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If you're an avid user of popular social media sites, there's a decent chance you've been exposed to the significant criticism that's been leveled at NBC over its tape-delayed coverage of the Olympics.
While the media giant is live streaming events online, NBC's rationale for airing the biggest events on a broadcast tape delay is simple: it can earn far more advertising dollars by capturing prime time eyeballs. That's important given that NBC isn't guaranteed to make a profit from the Olympics given the costs associated with airing them.
London's 2012 Olympic Games are fast approaching, and NBC, which has television rights to the Olympics through 2020, is doing everything it can to recoup its substantial investment.
That's good news for viewers in the United States this year because NBC's strategy will make the 2012 Games coverage the most extensive yet.
Social TV is going to change the way we interact with everything. If you don’t think it’s coming, you're going to be in for a bumpy ride.
Contrary to popular opinion, NBC's Senior VP of Digital Jesse Redniss stated "GoogleTV is not social TV." He put YouTube in the same category as in his opinion they are mostly ways to highlight videos and consume content.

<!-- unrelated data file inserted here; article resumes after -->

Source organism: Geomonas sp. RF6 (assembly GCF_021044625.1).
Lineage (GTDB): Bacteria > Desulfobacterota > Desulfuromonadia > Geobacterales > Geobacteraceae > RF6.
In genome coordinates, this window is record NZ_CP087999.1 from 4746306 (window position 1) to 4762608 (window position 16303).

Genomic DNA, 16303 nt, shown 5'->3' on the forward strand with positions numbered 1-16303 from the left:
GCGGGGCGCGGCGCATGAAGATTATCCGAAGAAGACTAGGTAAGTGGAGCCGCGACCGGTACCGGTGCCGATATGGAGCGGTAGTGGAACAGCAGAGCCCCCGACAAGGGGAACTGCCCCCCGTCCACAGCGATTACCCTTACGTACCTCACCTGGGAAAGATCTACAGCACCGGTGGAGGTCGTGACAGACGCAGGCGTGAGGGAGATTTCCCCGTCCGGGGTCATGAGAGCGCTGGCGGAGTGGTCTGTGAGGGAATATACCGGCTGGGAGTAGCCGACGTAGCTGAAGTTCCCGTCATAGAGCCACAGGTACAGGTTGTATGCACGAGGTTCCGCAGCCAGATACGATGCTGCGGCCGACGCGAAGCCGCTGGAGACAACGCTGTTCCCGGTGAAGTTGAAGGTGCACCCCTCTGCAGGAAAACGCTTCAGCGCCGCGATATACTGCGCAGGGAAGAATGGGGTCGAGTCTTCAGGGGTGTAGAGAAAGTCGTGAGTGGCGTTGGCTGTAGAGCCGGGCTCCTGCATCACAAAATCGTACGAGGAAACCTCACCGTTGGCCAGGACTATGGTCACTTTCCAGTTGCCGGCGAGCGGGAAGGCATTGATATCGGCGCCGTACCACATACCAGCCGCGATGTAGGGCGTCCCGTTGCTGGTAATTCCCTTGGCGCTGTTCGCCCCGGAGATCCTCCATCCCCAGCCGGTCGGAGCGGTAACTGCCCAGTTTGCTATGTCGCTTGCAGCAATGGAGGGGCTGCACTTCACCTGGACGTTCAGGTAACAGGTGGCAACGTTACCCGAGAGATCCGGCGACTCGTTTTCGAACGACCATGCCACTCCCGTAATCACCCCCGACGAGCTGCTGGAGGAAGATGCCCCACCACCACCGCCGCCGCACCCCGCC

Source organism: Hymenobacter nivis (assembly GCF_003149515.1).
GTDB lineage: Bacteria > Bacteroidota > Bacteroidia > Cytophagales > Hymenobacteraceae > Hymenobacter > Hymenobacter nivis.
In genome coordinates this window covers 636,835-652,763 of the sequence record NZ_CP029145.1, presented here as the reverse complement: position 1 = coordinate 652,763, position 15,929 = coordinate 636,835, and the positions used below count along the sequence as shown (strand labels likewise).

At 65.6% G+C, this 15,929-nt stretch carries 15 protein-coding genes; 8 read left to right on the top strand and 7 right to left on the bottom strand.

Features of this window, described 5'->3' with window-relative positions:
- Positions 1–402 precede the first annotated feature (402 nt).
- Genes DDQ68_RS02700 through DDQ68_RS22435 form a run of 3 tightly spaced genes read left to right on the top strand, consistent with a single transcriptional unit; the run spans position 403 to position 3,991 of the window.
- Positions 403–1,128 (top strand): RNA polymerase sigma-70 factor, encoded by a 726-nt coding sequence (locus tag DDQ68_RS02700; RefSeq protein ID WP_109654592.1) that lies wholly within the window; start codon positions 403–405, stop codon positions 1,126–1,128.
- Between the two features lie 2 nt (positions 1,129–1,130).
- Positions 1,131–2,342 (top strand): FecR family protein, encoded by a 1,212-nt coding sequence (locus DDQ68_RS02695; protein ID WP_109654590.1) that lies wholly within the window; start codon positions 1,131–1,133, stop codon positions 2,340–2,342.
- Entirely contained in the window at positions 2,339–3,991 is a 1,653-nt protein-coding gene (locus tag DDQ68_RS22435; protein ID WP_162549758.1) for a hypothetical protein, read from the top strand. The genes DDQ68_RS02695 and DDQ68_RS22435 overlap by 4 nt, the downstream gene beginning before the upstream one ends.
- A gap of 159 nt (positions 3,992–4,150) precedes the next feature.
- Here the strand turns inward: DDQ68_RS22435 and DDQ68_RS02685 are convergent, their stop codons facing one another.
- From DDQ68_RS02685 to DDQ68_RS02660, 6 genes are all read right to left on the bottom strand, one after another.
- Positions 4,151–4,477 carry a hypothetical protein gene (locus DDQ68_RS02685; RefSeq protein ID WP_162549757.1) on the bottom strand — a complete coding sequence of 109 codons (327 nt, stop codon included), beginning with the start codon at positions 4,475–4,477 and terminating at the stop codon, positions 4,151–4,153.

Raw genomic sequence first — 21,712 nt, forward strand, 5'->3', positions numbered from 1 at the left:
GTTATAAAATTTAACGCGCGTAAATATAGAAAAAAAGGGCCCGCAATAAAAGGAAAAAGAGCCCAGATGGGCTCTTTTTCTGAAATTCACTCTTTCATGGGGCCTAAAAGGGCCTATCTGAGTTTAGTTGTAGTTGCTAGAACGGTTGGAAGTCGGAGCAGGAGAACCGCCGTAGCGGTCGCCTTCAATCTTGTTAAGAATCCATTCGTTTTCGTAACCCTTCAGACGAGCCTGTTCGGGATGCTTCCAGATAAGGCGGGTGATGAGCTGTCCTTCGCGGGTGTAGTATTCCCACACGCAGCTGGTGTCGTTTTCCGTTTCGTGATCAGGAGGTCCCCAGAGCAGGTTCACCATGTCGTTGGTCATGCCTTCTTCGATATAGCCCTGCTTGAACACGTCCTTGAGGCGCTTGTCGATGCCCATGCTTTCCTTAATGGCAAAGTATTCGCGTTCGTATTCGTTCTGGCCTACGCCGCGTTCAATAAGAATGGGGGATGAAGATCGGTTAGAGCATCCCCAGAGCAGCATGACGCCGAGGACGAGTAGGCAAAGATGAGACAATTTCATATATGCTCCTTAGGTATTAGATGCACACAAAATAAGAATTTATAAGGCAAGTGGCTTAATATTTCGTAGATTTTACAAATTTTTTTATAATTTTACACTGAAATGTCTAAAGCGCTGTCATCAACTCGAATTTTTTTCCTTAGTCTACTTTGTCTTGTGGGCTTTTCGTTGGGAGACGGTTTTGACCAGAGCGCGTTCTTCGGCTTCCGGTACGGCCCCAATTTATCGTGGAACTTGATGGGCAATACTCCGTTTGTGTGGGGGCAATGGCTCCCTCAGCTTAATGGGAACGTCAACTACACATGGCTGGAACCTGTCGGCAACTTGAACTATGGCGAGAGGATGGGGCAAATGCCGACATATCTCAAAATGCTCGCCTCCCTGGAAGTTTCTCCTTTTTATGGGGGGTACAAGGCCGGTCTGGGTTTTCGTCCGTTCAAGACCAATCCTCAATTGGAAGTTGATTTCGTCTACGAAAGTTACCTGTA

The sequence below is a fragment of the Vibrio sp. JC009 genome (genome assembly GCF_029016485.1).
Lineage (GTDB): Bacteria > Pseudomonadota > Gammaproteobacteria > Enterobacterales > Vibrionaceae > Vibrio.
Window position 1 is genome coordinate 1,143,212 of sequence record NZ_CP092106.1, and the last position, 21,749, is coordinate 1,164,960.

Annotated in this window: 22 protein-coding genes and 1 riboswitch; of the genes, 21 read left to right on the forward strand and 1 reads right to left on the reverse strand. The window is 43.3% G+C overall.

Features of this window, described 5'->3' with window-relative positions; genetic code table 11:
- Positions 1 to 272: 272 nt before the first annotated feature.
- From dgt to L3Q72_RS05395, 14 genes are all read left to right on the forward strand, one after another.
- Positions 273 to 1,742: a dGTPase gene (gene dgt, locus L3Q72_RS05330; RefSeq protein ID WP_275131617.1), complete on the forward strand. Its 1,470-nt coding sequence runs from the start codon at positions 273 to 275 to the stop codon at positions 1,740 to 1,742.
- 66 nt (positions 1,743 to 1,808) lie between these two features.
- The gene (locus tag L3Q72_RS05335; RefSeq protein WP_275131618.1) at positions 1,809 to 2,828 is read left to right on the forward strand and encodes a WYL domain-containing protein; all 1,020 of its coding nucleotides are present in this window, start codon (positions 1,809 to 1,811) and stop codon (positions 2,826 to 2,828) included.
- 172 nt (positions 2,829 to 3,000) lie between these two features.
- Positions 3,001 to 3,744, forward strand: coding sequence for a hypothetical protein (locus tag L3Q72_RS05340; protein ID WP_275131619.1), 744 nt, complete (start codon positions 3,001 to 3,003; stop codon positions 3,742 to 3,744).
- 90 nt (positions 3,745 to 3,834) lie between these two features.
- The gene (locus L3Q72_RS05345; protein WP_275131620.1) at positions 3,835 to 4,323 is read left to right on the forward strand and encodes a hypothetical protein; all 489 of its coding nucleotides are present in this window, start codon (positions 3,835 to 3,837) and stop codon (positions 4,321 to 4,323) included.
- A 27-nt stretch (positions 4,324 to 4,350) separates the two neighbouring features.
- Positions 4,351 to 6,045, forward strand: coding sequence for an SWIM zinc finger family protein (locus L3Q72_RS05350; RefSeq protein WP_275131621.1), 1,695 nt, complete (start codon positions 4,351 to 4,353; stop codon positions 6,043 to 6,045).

So what is social TV?
Along with the annual showpiece, wild card Saturday and the Pro Bowl will also be available online and from Verizon’s NFL Mobile app.
The stream will include additional camera angles, highlights and live stats.
This isn't the first time that the NFL has ventured into the world of streaming – viewers have been able to access live games via NFL.com for several years while NBC shows its ‘Sunday Night Football’ broadcasts online and to Verizon phones.
Google TV may be the search giant's most ambitious initiative yet, but its success is far from guaranteed. While the time seems right for television-internet convergence, making it happen is going to be hard work.
One of the biggest difficulties Google has with Google TV is getting content owners on board. Recently, a number of American television networks, namely ABC, CBS and NBC, blocked consumers from accessing video content on their websites through Google TV.
Do you hear that sound of ice cracking? If you're in New York, it might be on account of snowpocalypse outside. But elsewhere it's the sound of NBC warming up to live video online.
After taking a hard stance against live viewing of events out of prime time (and fumbling that strategy by hiding the America versus Canada hockey game on MSNBC earlier this week), NBC will be broadcasting the Men's Hockey Semifinal between the U.S. and Finland today online.
Attempting to control what is said about your brand in 2010 may seem like an attempt to put toothpaste back in the tube, but that isn't going to stop The Olympics organizers from trying. The Olympics have very specific rules about what can and cannot be said about the Winter Games and the athletes participating in them.